- Explain the difference between between-subjects and within-subjects experiments, list some of the pros and cons of each approach, and decide which approach to use to answer a particular research question.
- Define random assignment, distinguish it from random sampling, explain its purpose in experimental research, and use some simple strategies to implement it.
- Define what a control condition is, explain its purpose in research on treatment effectiveness, and describe some alternative types of control conditions.
- Define several types of carryover effect, give examples of each, and explain how counterbalancing helps to deal with them.
In this section, we look at some different ways to design an experiment. The primary distinction we will make is between approaches in which each participant experiences one level of the independent variable and approaches in which each participant experiences all levels of the independent variable. The former are called between-subjects experiments and the latter are called within-subjects experiments.
In a between-subjects experiment, each participant is tested in only one condition. For example, a researcher with a sample of 100 college students might assign half of them to write about a traumatic event and the other half write about a neutral event. Or a researcher with a sample of 60 people with severe agoraphobia (fear of open spaces) might assign 20 of them to receive each of three different treatments for that disorder. It is essential in a between-subjects experiment that the researcher assign participants to conditions so that the different groups are, on average, highly similar to each other. Those in a trauma condition and a neutral condition, for example, should include a similar proportion of men and women, and they should have similar average intelligence quotients (IQs), similar average levels of motivation, similar average numbers of health problems, and so on. This is a matter of controlling these extraneous participant variables across conditions so that they do not become confounding variables.
The primary way that researchers accomplish this kind of control of extraneous variables across conditions is called random assignment, which means using a random process to decide which participants are tested in which conditions. Do not confuse random assignment with random sampling. Random sampling is a method for selecting a sample from a population, and it is rarely used in psychological research. Random assignment is a method for assigning participants in a sample to the different conditions, and it is an important element of all experimental research in psychology and other fields too.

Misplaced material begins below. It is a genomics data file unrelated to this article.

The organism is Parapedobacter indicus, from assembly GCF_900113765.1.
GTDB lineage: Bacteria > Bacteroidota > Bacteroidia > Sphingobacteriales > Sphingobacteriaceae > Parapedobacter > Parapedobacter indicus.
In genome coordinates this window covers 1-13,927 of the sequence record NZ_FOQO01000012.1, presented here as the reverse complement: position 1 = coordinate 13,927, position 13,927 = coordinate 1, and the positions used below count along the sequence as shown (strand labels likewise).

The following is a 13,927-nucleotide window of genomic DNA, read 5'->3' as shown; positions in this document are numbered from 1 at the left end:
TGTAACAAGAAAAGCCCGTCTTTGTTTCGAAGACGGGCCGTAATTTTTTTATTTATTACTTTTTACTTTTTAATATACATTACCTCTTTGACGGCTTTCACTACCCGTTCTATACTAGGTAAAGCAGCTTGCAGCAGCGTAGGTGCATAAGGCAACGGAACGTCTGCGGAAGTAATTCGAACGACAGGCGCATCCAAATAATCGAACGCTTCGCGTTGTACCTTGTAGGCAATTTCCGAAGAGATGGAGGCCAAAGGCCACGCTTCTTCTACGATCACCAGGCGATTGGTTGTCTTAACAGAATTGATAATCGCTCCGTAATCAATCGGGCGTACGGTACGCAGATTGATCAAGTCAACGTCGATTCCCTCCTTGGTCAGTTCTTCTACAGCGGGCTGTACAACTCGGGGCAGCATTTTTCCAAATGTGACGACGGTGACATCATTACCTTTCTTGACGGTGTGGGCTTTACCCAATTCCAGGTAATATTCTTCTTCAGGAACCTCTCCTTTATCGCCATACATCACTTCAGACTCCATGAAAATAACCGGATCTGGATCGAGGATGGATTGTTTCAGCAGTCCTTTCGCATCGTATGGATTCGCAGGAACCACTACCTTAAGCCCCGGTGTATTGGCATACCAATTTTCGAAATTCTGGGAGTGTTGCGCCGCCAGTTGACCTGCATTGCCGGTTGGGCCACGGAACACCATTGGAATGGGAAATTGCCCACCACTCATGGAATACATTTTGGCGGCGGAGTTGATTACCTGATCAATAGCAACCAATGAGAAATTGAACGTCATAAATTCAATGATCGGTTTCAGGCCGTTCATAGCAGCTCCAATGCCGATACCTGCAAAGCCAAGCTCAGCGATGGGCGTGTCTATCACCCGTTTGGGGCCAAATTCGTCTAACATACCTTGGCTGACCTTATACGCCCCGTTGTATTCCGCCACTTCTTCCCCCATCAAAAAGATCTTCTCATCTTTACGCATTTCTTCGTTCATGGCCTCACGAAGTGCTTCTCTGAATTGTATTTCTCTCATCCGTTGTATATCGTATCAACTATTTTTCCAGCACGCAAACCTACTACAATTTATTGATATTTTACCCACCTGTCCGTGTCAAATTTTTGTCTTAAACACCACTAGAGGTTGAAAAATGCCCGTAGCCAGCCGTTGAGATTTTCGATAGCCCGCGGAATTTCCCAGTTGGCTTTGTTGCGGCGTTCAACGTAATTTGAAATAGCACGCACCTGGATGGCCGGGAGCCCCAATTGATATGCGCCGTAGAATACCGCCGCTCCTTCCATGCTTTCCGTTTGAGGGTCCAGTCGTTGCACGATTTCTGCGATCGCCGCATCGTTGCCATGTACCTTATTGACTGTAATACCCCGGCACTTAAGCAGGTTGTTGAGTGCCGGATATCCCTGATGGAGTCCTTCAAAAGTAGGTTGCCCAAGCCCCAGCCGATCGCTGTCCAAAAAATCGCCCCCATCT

In its strictest sense, random assignment should meet two criteria. One is that each participant has an equal chance of being assigned to each condition (e.g., a 50% chance of being assigned to each of two conditions). The second is that each participant is assigned to a condition independently of other participants. Thus one way to assign participants to two conditions would be to flip a coin for each one. If the coin lands heads, the participant is assigned to Condition A, and if it lands tails, the participant is assigned to Condition B. For three conditions, one could use a computer to generate a random integer from 1 to 3 for each participant. If the integer is 1, the participant is assigned to Condition A; if it is 2, the participant is assigned to Condition B; and if it is 3, the participant is assigned to Condition C. In practice, a full sequence of conditions—one for each participant expected to be in the experiment—is usually created ahead of time, and each new participant is assigned to the next condition in the sequence as he or she is tested. When the procedure is computerized, the computer program often handles the random assignment.
One problem with coin flipping and other strict procedures for random assignment is that they are likely to result in unequal sample sizes in the different conditions. Unequal sample sizes are generally not a serious problem, and you should never throw away data you have already collected to achieve equal sample sizes. However, for a fixed number of participants, it is statistically most efficient to divide them into equal-sized groups. It is standard practice, therefore, to use a kind of modified random assignment that keeps the number of participants in each group as similar as possible. One approach is block randomization. In block randomization, all the conditions occur once in the sequence before any of them is repeated. Then they all occur again before any of them is repeated again. Within each of these “blocks,” the conditions occur in a random order. Again, the sequence of conditions is usually generated before any participants are tested, and each new participant is assigned to the next condition in the sequence. Table 6.2 “Block Randomization Sequence for Assigning Nine Participants to Three Conditions” shows such a sequence for assigning nine participants to three conditions. The Research Randomizer website (http://www.randomizer.org) will generate block randomization sequences for any number of participants and conditions. Again, when the procedure is computerized, the computer program often handles the block randomization.